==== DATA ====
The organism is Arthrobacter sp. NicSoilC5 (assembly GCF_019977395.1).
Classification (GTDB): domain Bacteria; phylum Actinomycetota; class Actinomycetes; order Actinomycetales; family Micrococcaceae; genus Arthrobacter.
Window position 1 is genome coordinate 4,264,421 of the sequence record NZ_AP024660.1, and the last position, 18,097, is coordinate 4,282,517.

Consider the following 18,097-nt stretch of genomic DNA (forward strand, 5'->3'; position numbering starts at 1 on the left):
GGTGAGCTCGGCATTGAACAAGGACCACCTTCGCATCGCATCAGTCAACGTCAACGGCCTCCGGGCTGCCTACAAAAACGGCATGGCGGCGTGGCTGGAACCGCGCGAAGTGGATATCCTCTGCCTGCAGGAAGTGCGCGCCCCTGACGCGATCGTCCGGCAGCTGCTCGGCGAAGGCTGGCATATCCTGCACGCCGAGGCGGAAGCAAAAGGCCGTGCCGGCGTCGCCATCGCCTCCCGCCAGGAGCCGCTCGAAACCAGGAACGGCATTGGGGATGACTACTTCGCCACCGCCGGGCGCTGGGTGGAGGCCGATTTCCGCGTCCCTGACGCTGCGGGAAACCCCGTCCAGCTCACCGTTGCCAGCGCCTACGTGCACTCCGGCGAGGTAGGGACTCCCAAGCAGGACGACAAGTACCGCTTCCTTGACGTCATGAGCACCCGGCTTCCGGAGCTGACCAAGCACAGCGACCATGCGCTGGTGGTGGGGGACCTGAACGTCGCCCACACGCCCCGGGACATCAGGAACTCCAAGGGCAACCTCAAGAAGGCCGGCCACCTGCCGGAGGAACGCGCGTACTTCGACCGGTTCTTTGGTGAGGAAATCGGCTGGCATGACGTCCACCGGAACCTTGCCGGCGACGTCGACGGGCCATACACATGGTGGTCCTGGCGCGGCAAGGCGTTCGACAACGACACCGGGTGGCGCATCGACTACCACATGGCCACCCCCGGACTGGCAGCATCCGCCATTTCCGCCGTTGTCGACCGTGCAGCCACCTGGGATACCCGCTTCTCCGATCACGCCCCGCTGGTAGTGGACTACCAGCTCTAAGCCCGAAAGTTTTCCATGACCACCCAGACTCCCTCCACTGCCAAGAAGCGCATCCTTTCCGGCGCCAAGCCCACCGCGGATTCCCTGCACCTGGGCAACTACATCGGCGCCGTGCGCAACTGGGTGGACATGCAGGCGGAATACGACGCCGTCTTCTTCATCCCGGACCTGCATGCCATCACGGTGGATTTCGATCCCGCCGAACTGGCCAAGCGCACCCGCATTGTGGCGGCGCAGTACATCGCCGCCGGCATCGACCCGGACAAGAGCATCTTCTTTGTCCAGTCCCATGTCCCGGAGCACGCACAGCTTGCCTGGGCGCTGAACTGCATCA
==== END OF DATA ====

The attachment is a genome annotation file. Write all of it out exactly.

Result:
The organism is Arthrobacter sp. NicSoilC5 (assembly GCF_019977395.1).
Classification (GTDB): domain Bacteria; phylum Actinomycetota; class Actinomycetes; order Actinomycetales; family Micrococcaceae; genus Arthrobacter.
Window position 1 is genome coordinate 4,264,421 of the sequence record NZ_AP024660.1, and the last position, 18,097, is coordinate 4,282,517.

Consider the following 18,097-nt stretch of genomic DNA (forward strand, 5'->3'; position numbering starts at 1 on the left):
GGTGAGCTCGGCATTGAACAAGGACCACCTTCGCATCGCATCAGTCAACGTCAACGGCCTCCGGGCTGCCTACAAAAACGGCATGGCGGCGTGGCTGGAACCGCGCGAAGTGGATATCCTCTGCCTGCAGGAAGTGCGCGCCCCTGACGCGATCGTCCGGCAGCTGCTCGGCGAAGGCTGGCATATCCTGCACGCCGAGGCGGAAGCAAAAGGCCGTGCCGGCGTCGCCATCGCCTCCCGCCAGGAGCCGCTCGAAACCAGGAACGGCATTGGGGATGACTACTTCGCCACCGCCGGGCGCTGGGTGGAGGCCGATTTCCGCGTCCCTGACGCTGCGGGAAACCCCGTCCAGCTCACCGTTGCCAGCGCCTACGTGCACTCCGGCGAGGTAGGGACTCCCAAGCAGGACGACAAGTACCGCTTCCTTGACGTCATGAGCACCCGGCTTCCGGAGCTGACCAAGCACAGCGACCATGCGCTGGTGGTGGGGGACCTGAACGTCGCCCACACGCCCCGGGACATCAGGAACTCCAAGGGCAACCTCAAGAAGGCCGGCCACCTGCCGGAGGAACGCGCGTACTTCGACCGGTTCTTTGGTGAGGAAATCGGCTGGCATGACGTCCACCGGAACCTTGCCGGCGACGTCGACGGGCCATACACATGGTGGTCCTGGCGCGGCAAGGCGTTCGACAACGACACCGGGTGGCGCATCGACTACCACATGGCCACCCCCGGACTGGCAGCATCCGCCATTTCCGCCGTTGTCGACCGTGCAGCCACCTGGGATACCCGCTTCTCCGATCACGCCCCGCTGGTAGTGGACTACCAGCTCTAAGCCCGAAAGTTTTCCATGACCACCCAGACTCCCTCCACTGCCAAGAAGCGCATCCTTTCCGGCGCCAAGCCCACCGCGGATTCCCTGCACCTGGGCAACTACATCGGCGCCGTGCGCAACTGGGTGGACATGCAGGCGGAATACGACGCCGTCTTCTTCATCCCGGACCTGCATGCCATCACGGTGGATTTCGATCCCGCCGAACTGGCCAAGCGCACCCGCATTGTGGCGGCGCAGTACATCGCCGCCGGCATCGACCCGGACAAGAGCATCTTCTTTGTCCAGTCCCATGTCCCGGAGCACGCACAGCTTGCCTGGGCGCTGAACTGCATCA